In the long run, the most memorable event of 1989 will probably be that Tim Berners-Lee hacked up the HTTP protocol and named the result the “World Wide Web.” (One remarkable property of this name is that the abbreviation “WWW” has twice as many syllables and takes longer to pronounce.)
Tim’s HTTP protocol ran on 10Mbit/s, Ethernet, and coax cables, and his computer was a NeXT Cube with a 25-MHz clock frequency. Twenty-six years later, my laptop CPU is a hundred times faster and has a thousand times as much RAM as Tim’s machine had, but the HTTP protocol is still the same.
A really handy command-line tool that scans your site for mixed content — very useful if you’re making the switch from http to https.
A fascinating look at how the humble password gets imbued with incredible levels of meaning.
It reminds me of something I heard Ze Frank say last year: “People fill up the cracks with intimacy.”
This is a great development! The EFF are working on a creating a new certificate authority that will issue certs for free.
I am so happy that the certificate authority racket is getting this shake-up.
A friendly challenge from The Grey Lady for news sites to enable TLS.
Make a commitment to have your site fully on HTTPS by the end of 2015 and pledge your support with the hashtag #https2015.
Netflix are going full 927 on TLS.
Incredibly, you have to manually download and run this patch for Shellshock on OS X: it’s not being pushed as a security update.
But the new U2 album? That’s being pushed to everyone.
Great news from Cloudflare—https endpoints by default!
This means that if you’re planning on switching on TLS for your site, but you’re using Cloudflare as a CDN, you’ve got one less thing to change (and goodness knows you’re going to have enough to do already).
I really like their reasoning for doing this, despite the fact that it might mean that they take a financial hit:
Having cutting-edge encryption may not seem important to a small blog, but it is critical to advancing the encrypted-by-default future of the Internet. Every byte, however seemingly mundane, that flows encrypted across the Internet makes it more difficult for those who wish to intercept, throttle, or censor the web. In other words, ensuring your personal blog is available over HTTPS makes it more likely that a human rights organization or social media service or independent journalist will be accessible around the world. Together we can do great things.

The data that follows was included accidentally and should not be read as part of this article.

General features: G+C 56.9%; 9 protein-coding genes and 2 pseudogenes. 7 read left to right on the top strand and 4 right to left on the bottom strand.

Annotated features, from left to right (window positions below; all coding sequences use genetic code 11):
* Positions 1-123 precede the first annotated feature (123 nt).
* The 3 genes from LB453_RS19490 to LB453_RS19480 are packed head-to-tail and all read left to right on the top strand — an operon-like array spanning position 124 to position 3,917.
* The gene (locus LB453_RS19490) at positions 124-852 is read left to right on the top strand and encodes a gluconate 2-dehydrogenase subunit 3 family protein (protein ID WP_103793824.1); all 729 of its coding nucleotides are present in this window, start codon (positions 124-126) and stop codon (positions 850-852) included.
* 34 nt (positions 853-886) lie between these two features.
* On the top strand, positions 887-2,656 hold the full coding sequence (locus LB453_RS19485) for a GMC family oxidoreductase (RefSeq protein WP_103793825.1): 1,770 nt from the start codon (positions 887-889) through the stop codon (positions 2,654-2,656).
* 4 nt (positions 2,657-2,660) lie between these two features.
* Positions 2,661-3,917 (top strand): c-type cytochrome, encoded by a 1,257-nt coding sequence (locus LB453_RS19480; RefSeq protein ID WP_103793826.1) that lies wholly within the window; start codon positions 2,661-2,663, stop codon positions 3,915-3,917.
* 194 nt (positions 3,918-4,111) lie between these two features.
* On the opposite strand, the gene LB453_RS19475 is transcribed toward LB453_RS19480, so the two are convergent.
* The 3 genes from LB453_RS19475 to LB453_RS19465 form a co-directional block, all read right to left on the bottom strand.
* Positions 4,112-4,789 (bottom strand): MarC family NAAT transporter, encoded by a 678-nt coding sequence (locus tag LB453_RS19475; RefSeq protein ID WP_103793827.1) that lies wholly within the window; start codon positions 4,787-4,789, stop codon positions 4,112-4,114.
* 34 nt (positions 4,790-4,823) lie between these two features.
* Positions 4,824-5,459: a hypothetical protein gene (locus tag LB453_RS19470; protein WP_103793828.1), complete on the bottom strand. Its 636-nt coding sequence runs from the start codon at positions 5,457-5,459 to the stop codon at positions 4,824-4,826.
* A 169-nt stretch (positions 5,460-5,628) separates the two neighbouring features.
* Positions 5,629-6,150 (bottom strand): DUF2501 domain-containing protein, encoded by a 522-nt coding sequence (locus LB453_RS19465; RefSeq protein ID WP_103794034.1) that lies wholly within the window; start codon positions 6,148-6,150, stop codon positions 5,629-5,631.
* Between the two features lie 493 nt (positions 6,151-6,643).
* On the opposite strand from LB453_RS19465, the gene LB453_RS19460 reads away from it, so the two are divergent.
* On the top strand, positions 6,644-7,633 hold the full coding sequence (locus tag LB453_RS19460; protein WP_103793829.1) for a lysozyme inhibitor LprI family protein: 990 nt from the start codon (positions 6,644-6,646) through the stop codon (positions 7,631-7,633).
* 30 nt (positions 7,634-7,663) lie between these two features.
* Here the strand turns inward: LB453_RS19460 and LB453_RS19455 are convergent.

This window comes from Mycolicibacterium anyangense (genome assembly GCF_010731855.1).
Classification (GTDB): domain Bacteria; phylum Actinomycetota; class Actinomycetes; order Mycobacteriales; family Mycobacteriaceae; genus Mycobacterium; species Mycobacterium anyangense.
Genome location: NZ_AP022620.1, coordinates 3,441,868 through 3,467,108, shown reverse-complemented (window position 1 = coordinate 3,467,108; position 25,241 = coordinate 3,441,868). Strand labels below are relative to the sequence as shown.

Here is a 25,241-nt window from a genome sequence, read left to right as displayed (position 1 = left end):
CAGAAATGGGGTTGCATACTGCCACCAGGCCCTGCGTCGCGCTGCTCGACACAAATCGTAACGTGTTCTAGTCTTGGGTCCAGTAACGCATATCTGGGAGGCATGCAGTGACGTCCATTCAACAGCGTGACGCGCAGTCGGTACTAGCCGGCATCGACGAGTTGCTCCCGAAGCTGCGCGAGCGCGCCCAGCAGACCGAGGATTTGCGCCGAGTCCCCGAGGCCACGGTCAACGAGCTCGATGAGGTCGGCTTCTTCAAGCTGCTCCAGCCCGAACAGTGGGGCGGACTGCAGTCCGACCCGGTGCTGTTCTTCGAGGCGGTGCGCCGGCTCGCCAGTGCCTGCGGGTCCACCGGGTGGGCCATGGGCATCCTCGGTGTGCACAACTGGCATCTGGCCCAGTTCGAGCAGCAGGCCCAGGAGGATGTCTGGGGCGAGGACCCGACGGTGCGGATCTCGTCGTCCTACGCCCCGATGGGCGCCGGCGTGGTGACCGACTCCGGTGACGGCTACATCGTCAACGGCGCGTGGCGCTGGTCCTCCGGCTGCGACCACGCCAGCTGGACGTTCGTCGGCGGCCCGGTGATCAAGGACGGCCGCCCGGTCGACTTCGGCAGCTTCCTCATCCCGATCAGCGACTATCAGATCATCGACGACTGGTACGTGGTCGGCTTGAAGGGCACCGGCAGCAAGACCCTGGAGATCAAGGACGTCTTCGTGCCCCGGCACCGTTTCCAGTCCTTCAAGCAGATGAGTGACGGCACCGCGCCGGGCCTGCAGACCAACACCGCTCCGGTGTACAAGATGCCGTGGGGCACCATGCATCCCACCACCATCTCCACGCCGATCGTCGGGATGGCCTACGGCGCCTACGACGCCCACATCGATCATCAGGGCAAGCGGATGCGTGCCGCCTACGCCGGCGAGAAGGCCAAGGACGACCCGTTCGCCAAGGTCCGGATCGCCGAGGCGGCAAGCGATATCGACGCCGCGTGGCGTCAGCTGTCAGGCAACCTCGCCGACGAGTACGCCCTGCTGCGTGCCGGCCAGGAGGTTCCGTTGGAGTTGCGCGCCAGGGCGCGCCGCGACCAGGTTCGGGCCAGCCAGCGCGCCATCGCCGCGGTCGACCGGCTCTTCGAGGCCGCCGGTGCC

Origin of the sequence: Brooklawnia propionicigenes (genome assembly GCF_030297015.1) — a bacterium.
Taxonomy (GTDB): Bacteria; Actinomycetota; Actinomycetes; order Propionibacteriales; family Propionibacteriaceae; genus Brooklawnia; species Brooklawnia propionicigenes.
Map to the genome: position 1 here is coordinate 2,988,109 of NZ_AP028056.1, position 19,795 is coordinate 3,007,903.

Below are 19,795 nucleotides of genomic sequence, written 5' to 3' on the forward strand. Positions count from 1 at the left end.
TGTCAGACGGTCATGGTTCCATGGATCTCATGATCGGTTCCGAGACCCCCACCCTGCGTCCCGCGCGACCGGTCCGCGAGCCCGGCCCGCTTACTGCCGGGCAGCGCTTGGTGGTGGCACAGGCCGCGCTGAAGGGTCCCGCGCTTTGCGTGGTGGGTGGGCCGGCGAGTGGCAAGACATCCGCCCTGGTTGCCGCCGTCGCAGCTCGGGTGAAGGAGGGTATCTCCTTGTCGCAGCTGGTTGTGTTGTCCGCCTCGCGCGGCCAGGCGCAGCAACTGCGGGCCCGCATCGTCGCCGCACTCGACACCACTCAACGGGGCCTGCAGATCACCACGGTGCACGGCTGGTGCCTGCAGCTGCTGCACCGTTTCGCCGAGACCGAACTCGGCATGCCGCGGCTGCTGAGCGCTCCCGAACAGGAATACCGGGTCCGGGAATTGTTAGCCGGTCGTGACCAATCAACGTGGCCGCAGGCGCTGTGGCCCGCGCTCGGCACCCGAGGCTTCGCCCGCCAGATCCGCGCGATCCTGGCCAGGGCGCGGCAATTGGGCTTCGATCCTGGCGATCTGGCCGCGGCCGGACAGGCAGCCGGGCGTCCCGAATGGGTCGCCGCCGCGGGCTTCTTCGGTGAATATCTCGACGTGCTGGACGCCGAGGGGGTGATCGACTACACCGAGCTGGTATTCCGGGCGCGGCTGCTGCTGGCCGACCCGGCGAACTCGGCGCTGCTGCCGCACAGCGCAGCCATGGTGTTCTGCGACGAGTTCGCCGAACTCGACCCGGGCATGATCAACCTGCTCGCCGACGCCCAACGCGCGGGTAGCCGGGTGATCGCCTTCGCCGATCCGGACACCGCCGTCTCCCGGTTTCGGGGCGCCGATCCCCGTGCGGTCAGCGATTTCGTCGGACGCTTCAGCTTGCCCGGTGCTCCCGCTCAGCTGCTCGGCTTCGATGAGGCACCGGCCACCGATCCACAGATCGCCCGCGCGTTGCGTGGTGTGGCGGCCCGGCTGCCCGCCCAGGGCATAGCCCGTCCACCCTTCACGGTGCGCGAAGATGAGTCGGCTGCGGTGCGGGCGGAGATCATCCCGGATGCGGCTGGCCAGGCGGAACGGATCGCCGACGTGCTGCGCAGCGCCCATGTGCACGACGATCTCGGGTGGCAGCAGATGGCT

Josh walks through the process he took to enabling SSL on his site (with particular attention to securing assets on CloudFront).
How computers work:
One day, a man name Alan Turing found a magic lamp, and rubbed it. Out popped a genie, and Turing wished for infinite wishes. Then we killed him for being gay, but we still have the wishes.
Then we networked computers together:
The network is ultimately not doing a favor for those in power, even if they think they’ve mastered it for now. It increases their power a bit, it increases the power of individuals immeasurably. We just have to learn to live in the age of networks.
We are all nodes in many networks. This is a beautiful description of how one of those networks operates.
Did you see Keren at dConstruct 2012? Well, here she is at this year’s TED conference delivering a barnstorming talk on hacker culture.
The IETF have decided that network surveillance is damage to be routed around.
Some sensible thoughts from Addy on how Web Components might be peer-reviewed.
A healthy dose of scepticism about Web Components, looking at them through the lenses of accessibility, security, and performance.
I share some of this concern: Web Components might look like handy ready-made out-of-the-box solutions, but the truth is that web developers have to do much more of the hard graft that was traditionally left to the browser.
Henri gives an overview of the DRM-style encryption proposed for HTML. It’s a very balanced unbiased description, but if you have the slightest concern about security, sentences like this should give you the heebie-jeebies:
We shouldn’t be protecting ourselves. We should be protecting each other.
A description of the shockingly cavalier attitude that Chrome takes with saved passwords:
Today, go up to somebody non-technical. Ask to borrow their computer. Visit chrome://settings/passwords and click “show” on a few of the rows. See what they have to say.
This a great proposal: well-researched and explained, it tackles the tricky subject of balancing security and access to native APIs.